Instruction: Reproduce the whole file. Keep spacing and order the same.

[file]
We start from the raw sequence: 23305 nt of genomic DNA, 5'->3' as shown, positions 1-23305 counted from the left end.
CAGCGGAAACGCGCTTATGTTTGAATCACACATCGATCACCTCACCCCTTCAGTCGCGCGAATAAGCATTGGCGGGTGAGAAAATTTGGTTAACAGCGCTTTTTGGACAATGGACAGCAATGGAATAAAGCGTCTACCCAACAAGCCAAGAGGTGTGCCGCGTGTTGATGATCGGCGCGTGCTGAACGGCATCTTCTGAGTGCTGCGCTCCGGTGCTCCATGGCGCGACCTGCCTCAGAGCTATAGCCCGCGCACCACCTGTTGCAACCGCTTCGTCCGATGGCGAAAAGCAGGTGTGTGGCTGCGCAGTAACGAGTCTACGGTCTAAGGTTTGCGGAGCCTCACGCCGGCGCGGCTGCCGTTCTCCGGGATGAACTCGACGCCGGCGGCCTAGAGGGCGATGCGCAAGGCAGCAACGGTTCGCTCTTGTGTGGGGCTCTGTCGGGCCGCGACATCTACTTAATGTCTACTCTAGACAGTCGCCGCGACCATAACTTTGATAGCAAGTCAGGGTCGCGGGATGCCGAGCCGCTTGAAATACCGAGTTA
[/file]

We start from the raw sequence: 23305 nt of genomic DNA, 5'->3' as shown, positions 1-23305 counted from the left end.
CAGCGGAAACGCGCTTATGTTTGAATCACACATCGATCACCTCACCCCTTCAGTCGCGCGAATAAGCATTGGCGGGTGAGAAAATTTGGTTAACAGCGCTTTTTGGACAATGGACAGCAATGGAATAAAGCGTCTACCCAACAAGCCAAGAGGTGTGCCGCGTGTTGATGATCGGCGCGTGCTGAACGGCATCTTCTGAGTGCTGCGCTCCGGTGCTCCATGGCGCGACCTGCCTCAGAGCTATAGCCCGCGCACCACCTGTTGCAACCGCTTCGTCCGATGGCGAAAAGCAGGTGTGTGGCTGCGCAGTAACGAGTCTACGGTCTAAGGTTTGCGGAGCCTCACGCCGGCGCGGCTGCCGTTCTCCGGGATGAACTCGACGCCGGCGGCCTAGAGGGCGATGCGCAAGGCAGCAACGGTTCGCTCTTGTGTGGGGCTCTGTCGGGCCGCGACATCTACTTAATGTCTACTCTAGACAGTCGCCGCGACCATAACTTTGATAGCAAGTCAGGGTCGCGGGATGCCGAGCCGCTTGAAATACCGAGTTA